In 1985, while working as a bookkeeper for a small manufacturing firm, my employer offered to pay my way through school if I'd major in Accounting and then stay on as their Accountant. I accepted the offer and began. I lasted about 9 months (at one of those universities for working adults where you take one class a month) before deciding that accounting had no scope for creativity (this was pre-Enron) and I was bored and feeling stifled. So I changed jobs, colleges and apartments. It was the beginning of a new life.
I declared a major in Art History, which had been my favorite course at the previous school and began taking general education classes. Working full-time it took me four years to complete about two years worth of work. I changed my major a couple of times and then just left it thinking that as I got closer to graduation I could decide. The problem I encountered was that I LIKED EVERYTHING! Art History, English, Logic, History, both world and US, Cultural Anthropology, Geography, Spanish, just everything. I would take a class, enjoy it and think "I'd like to explore this some more." (Which is one of the purposes of general ed classes.)
The same holds true today. I love so many things it is difficult to narrow it down and concentrate on just one (or two). Should I be a writer? I have two incomplete novels. Should I design clothes and sew? How about travel? My list of places to visit gets longer all the time. Should I pursue a business? I have several ideas. Should I concentrate on my goal of making a wardrobe of historic clothing representing the decades since the pilgrims landed at Plymouth? How about taking my cooking skills to the next level? And designing and building furniture? (I never can find just exactly what I want, and my husband is, after all, a shop teacher with all the tools I could need.)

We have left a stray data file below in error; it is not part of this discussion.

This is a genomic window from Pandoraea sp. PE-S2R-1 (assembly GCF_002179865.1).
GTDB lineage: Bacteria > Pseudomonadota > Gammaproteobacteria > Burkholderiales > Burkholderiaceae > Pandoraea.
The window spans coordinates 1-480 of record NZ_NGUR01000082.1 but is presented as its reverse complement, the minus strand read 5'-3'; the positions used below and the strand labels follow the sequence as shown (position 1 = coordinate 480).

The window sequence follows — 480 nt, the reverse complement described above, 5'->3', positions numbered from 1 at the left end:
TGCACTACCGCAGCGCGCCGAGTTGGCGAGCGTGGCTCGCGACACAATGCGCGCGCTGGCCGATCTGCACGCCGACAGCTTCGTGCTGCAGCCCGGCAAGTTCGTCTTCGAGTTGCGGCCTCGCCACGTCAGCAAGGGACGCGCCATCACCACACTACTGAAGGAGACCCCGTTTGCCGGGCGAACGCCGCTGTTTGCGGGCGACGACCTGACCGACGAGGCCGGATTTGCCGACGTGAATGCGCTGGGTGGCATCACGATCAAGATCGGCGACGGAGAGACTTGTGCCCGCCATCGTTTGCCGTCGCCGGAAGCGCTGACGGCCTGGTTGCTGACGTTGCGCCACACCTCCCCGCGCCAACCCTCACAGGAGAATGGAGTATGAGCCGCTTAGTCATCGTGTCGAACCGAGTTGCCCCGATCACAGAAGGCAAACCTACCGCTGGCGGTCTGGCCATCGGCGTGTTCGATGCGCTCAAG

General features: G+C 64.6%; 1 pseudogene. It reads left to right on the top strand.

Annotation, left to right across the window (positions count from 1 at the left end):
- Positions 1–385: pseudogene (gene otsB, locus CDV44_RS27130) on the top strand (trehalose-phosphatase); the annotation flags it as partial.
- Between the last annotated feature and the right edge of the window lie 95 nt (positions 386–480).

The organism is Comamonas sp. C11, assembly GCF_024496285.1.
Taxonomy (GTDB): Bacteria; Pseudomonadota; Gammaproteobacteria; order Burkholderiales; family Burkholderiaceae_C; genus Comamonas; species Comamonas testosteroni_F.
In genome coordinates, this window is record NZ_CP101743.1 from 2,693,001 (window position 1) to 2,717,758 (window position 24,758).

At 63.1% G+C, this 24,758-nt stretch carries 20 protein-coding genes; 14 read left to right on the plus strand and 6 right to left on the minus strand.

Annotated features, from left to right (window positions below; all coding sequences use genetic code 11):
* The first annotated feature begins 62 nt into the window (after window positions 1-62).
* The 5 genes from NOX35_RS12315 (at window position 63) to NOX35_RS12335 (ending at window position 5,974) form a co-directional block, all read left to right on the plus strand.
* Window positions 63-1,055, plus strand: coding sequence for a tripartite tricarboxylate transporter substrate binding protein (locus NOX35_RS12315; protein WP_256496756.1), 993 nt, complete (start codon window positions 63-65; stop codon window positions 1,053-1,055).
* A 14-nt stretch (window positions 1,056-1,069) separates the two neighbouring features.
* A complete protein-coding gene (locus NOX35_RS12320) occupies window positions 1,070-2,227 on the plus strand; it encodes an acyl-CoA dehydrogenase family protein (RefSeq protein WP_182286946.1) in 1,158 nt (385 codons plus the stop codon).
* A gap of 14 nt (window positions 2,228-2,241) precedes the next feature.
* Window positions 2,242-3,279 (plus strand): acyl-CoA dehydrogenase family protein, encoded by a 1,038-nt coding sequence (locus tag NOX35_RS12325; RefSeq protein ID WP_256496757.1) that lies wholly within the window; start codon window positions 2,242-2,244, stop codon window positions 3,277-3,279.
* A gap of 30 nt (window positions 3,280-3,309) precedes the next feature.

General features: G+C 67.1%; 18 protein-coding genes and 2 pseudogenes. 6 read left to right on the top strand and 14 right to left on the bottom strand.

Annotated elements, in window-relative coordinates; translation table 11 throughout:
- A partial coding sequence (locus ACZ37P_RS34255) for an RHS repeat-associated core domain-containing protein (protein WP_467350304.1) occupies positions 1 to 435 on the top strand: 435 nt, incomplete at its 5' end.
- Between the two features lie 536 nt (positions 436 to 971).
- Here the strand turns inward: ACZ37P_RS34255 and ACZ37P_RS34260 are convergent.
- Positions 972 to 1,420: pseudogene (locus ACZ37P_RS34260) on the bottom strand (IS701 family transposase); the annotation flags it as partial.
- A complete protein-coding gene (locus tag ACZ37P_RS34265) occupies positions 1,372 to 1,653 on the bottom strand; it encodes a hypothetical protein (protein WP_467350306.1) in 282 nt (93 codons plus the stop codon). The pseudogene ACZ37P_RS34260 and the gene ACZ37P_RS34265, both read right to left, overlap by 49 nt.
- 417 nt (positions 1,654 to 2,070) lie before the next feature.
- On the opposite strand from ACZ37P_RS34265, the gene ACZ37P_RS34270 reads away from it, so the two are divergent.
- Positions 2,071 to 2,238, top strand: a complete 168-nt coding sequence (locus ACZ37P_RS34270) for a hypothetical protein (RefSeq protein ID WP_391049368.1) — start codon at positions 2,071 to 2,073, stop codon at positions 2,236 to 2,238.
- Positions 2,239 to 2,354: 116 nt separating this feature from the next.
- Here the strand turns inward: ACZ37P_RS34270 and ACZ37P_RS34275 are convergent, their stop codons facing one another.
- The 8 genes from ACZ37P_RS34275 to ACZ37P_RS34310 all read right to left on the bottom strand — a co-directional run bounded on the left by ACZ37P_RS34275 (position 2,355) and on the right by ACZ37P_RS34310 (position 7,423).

Here's another tidbit. Back in the "starving student" days at BYU, we took in an exchange student from Korea. He was a fairly nice young man, except he lied about his smoking habits and was less than cooperative in certain things. Consequently I didn't like Korea or Koreans. Fast forward eight years (it seems longer ago) and Noble begins an obsession for anything Korean. At first I was skeptical and didn't want to see or hear anything. But she persisted and her enthusiasm was contagious. First it was Korean food, then K-Pop music videos, then Korean Dramas on Hulu, then teaching me words and phrases. (Of course in retrospect we can see that the Lord was preparing her for her assignment in the Air Force as a linguist.) Guess where I want to go? I just finished a Korean historical drama about a couple of their most famous painters. Fascinating!! I now have a better understanding or their art and culture. And the women's clothing is so beautiful I now want to make a hanbok.
This is the story of my adult life. I'm interested in everything. Once I dated a man of Armenian descent and took time to learn about their history, even finding a book of poetry I enjoyed so much that I copied my favorites into a journal (had to return the book to the library).
Whenever I hear someone say "bored, boring" etc. I wonder what is wrong with them. I don't have enough time to explore and experience and create all that I'm interested in. (It makes me long for servants to take care of all the mundane tasks so I can indulge in all my interests. Fat chance. *sigh*)
May you have time and energy to pursue your passions and explore this wonderful world God created for us.